Education Required: High school


4. Toll Collectors and Operators

Drivers love the convenience of annual passes scanned by a computer and the ease of throwing change into a basket as traffic barely slows. Toll collectors hate the technology because it means their jobs are disappearing.

Median Annual Income: $36,800
Median Hourly Income: $17.70
Education Required: High school


5. Stock Brokers

Many of the larger brokerages such as Morgan Stanley have recovered from the recession, but they’ve done so by laying off stock brokers.

Median Annual Income: $58,400
Median Hourly Income: $28.10
Education Required: Bachelor’s degree


6. Newspaper Reporters

The Internet has dealt a crippling blow to the newspaper industry. As more people get their news online and fewer get newspapers delivered to their door, newspapers have been laying off employees, including reporters.

Median Annual Income: $34,700
Median Hourly Income: $16.70
Education Required: Bachelor’s degree

Source: All salary data provided by Annual salaries are for full-time workers with five to eight years of experience and include any bonuses, commissions or profit sharing. Education is the most typical education level respondents with that job title list in the PayScale survey.

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How to Become a Gunsmith

Thursday, December 22nd, 2011

Many people never think about who actually builds guns. Gunsmiths are people who build, design, repair, as well as modify guns and firearms. Becoming a gunsmith requires more than knowing how to take apart and put together a gun or other firearm.

Learning how to become a gunsmith can be taught through school courses, as well as apprenticeships. School course that are designed to teach you how to become a gunsmith involve detailed coursework. The coursework in these classes covers everything from starting out in the firearms business, identifying various firearms, an overview of various types of firearms, and welding techniques. These classes are offered both online, as well as through certain colleges and universities.

how to become a gunsmith While many people go to gunsmithing schools to learn how to become a gunsmith, others opt to find an apprenticeship, and receive on-the-job training. If you decide to do an apprenticeship to learn how to become a gunsmith, you can get hands-on training that many schools may not offer. While hands-on training is an effective method of learning, many gunsmith apprentices are not paid during the apprenticeship.

Many people become successful gunsmiths through a combination of coursework and an apprenticeship. By participating in both gunsmithing school and an apprenticeship, you can get the in-depth information you need to learn the trade, while also receiving the type of hands-on training that can help you fully understand the job duties of a gunsmith.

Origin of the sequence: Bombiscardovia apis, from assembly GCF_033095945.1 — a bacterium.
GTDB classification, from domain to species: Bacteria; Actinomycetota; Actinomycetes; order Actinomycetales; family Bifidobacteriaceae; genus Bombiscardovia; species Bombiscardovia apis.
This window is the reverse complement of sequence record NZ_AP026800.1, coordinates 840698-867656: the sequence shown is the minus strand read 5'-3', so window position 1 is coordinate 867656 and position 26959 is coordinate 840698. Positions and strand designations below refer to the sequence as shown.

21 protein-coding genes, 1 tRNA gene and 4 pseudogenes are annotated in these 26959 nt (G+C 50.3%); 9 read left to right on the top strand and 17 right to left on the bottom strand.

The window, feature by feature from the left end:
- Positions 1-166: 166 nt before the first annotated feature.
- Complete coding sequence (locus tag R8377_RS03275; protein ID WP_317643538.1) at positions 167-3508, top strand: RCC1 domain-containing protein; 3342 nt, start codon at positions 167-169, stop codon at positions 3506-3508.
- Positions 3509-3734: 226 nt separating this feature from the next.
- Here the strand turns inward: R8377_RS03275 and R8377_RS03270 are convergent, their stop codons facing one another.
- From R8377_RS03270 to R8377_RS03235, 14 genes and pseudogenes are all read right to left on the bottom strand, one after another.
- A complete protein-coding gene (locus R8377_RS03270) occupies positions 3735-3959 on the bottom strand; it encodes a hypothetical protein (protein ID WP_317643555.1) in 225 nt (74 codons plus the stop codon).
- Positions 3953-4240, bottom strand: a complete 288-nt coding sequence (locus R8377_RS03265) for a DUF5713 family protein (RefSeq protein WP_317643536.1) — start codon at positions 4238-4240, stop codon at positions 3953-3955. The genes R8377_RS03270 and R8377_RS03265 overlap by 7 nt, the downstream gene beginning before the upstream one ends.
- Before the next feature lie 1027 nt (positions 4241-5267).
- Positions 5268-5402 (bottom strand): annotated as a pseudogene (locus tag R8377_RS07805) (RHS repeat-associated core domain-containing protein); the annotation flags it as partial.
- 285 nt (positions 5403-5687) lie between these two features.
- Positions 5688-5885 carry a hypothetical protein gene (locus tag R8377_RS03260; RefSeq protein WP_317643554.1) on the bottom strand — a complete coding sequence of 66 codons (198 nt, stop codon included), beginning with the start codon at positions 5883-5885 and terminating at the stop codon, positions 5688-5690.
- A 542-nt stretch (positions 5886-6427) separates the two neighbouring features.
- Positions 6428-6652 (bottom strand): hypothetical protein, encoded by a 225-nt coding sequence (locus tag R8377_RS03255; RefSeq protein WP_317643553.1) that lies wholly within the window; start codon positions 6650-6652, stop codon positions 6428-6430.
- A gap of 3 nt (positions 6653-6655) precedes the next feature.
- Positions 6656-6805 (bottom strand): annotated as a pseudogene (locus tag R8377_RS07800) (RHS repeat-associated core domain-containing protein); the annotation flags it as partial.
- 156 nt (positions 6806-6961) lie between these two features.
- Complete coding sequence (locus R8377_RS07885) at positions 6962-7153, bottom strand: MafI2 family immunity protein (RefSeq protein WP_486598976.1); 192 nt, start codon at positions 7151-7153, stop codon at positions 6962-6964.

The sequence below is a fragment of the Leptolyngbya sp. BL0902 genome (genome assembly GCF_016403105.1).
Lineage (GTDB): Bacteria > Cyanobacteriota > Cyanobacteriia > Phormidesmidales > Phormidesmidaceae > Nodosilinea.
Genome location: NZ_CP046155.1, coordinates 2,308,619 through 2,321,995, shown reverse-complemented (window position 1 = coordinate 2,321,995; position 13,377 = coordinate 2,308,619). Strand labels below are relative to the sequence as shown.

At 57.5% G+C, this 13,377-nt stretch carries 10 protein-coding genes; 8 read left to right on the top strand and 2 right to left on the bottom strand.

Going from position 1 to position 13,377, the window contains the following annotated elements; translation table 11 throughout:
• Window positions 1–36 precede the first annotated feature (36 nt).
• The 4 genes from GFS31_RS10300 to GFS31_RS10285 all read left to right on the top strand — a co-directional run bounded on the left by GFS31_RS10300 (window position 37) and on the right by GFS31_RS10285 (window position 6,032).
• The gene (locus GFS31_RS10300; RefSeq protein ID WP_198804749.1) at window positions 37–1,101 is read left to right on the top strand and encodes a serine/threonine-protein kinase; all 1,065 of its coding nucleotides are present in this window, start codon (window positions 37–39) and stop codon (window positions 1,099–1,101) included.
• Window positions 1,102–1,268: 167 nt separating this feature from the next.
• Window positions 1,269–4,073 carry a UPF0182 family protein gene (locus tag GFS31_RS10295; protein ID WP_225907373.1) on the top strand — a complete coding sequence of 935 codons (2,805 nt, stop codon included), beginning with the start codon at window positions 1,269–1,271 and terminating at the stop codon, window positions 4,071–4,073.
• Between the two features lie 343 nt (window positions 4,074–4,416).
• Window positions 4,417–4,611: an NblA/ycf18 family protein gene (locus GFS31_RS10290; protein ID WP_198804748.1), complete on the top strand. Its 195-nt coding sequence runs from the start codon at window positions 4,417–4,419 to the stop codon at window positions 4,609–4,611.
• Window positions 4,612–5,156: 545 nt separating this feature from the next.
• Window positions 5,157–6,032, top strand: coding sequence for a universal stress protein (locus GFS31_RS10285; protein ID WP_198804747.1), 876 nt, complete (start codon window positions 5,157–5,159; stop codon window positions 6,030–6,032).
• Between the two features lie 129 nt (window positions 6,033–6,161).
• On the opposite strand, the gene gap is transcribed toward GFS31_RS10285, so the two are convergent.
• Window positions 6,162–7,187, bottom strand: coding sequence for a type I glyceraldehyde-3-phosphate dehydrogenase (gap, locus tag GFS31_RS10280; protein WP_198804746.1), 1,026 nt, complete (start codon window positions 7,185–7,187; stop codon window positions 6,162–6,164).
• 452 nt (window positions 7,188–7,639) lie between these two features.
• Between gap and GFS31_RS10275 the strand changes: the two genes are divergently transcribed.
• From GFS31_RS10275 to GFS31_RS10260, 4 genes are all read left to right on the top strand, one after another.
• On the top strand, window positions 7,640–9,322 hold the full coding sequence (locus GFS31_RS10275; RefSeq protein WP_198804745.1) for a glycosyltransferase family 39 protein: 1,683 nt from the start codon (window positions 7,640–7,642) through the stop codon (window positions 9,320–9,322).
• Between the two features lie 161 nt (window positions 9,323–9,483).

To supplement your gunsmith schooling and apprenticeship, it can also help to review videos on the subject. Learning as much as you can about the industry is the only way you can build your skills, and become successful at the job.

Becoming a gunsmith takes time and dedication to the industry. Knowing about firearms is only one part of learning how to become a gunsmith. If you want to be a successful gunsmith, you need to complete the required coursework, as well as seek out veteran gunsmiths and closely watch how the job is actually done. If you are dedicated and willing to take the time to completely learn the art of being a gunsmith, you can successfully enter into an interesting and rewarding career.

Request information from the following gunsmithing schools today!

Penn Foster Resource FormAshworth Resource Form

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Carpentry Schools

Monday, December 19th, 2011

What do carpenters do?
Carpenters are the backbone of the building industry. While many people think of carpenters solely when it comes to constructing kitchen cabinets, carpenters do so much more. They may do framing and drywall on both residential and commercial buildings, and work on highway construction projects. But whatever the project is, carpenters will be building structures needed to complete the project. Most carpenters work with wood, but some also work with other materials such as drywall and glass.

What carpentry education is needed to become a carpenter?
Carpenters can learn this trade while on the job, but the U.S. Bureau of Labor Statistics Occupational Outlook Handbook says employers prefer carpenters to have formal training, such as at carpentry schools, and will generally pay these carpenters more than those who learned their skills only on the job. carpentry-schools